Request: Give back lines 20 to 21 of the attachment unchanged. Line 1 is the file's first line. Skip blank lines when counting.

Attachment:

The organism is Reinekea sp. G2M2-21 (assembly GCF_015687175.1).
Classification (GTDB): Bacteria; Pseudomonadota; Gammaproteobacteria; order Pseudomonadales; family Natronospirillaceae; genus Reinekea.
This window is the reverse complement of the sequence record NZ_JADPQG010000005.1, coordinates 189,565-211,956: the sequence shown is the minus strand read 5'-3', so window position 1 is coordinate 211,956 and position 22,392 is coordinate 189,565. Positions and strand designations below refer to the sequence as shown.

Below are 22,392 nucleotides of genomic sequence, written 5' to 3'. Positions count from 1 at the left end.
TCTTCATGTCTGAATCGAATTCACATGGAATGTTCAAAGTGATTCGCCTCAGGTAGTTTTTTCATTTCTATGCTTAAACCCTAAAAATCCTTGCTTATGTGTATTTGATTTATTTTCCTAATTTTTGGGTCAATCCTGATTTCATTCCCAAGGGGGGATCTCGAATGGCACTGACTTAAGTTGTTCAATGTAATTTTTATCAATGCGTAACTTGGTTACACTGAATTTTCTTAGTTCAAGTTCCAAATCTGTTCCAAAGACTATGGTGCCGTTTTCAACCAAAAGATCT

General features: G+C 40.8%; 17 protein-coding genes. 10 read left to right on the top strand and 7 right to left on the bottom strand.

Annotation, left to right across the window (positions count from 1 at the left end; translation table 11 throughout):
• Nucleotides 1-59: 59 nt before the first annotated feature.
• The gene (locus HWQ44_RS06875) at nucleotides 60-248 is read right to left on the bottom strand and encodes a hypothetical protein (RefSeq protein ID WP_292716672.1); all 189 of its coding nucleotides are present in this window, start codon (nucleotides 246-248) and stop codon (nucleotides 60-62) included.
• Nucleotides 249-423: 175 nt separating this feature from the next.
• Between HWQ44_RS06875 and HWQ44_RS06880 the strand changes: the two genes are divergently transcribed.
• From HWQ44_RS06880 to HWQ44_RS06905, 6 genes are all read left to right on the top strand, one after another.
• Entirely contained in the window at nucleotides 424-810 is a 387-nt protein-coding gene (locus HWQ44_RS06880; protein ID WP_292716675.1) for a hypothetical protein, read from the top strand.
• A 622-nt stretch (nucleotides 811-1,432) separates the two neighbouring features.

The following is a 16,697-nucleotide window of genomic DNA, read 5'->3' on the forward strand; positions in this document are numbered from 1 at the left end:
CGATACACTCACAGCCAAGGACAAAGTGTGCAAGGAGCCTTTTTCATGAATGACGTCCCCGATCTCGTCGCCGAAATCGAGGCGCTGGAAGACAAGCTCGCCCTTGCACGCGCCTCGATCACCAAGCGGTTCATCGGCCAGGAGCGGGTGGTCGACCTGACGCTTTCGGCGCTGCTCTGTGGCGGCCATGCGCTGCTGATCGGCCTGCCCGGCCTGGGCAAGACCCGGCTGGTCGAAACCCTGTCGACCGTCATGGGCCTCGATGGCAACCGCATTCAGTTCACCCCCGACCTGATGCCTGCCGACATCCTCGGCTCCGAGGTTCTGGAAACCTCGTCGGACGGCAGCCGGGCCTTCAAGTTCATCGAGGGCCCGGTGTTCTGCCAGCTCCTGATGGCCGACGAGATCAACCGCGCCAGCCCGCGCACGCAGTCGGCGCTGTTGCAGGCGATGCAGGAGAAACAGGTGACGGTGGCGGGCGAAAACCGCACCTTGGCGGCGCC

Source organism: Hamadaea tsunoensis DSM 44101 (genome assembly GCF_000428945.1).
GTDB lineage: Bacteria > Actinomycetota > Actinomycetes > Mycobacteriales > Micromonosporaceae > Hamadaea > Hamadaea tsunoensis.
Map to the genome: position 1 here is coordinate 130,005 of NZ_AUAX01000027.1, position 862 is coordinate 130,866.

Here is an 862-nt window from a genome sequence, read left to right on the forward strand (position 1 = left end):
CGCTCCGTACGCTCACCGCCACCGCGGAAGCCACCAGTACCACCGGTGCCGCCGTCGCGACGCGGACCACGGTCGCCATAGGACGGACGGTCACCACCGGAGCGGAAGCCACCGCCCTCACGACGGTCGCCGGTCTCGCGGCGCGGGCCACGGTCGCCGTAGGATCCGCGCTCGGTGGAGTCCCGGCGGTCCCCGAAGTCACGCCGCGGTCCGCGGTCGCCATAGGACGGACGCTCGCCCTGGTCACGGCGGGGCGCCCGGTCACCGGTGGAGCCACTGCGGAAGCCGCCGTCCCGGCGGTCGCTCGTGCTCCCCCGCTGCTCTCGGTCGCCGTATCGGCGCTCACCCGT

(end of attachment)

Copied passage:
Here is an 862-nt window from a genome sequence, read left to right on the forward strand (position 1 = left end):
CGCTCCGTACGCTCACCGCCACCGCGGAAGCCACCAGTACCACCGGTGCCGCCGTCGCGACGCGGACCACGGTCGCCATAGGACGGACGGTCACCACCGGAGCGGAAGCCACCGCCCTCACGACGGTCGCCGGTCTCGCGGCGCGGGCCACGGTCGCCGTAGGATCCGCGCTCGGTGGAGTCCCGGCGGTCCCCGAAGTCACGCCGCGGTCCGCGGTCGCCATAGGACGGACGCTCGCCCTGGTCACGGCGGGGCGCCCGGTCACCGGTGGAGCCACTGCGGAAGCCGCCGTCCCGGCGGTCGCTCGTGCTCCCCCGCTGCTCTCGGTCGCCGTATCGGCGCTCACCCGT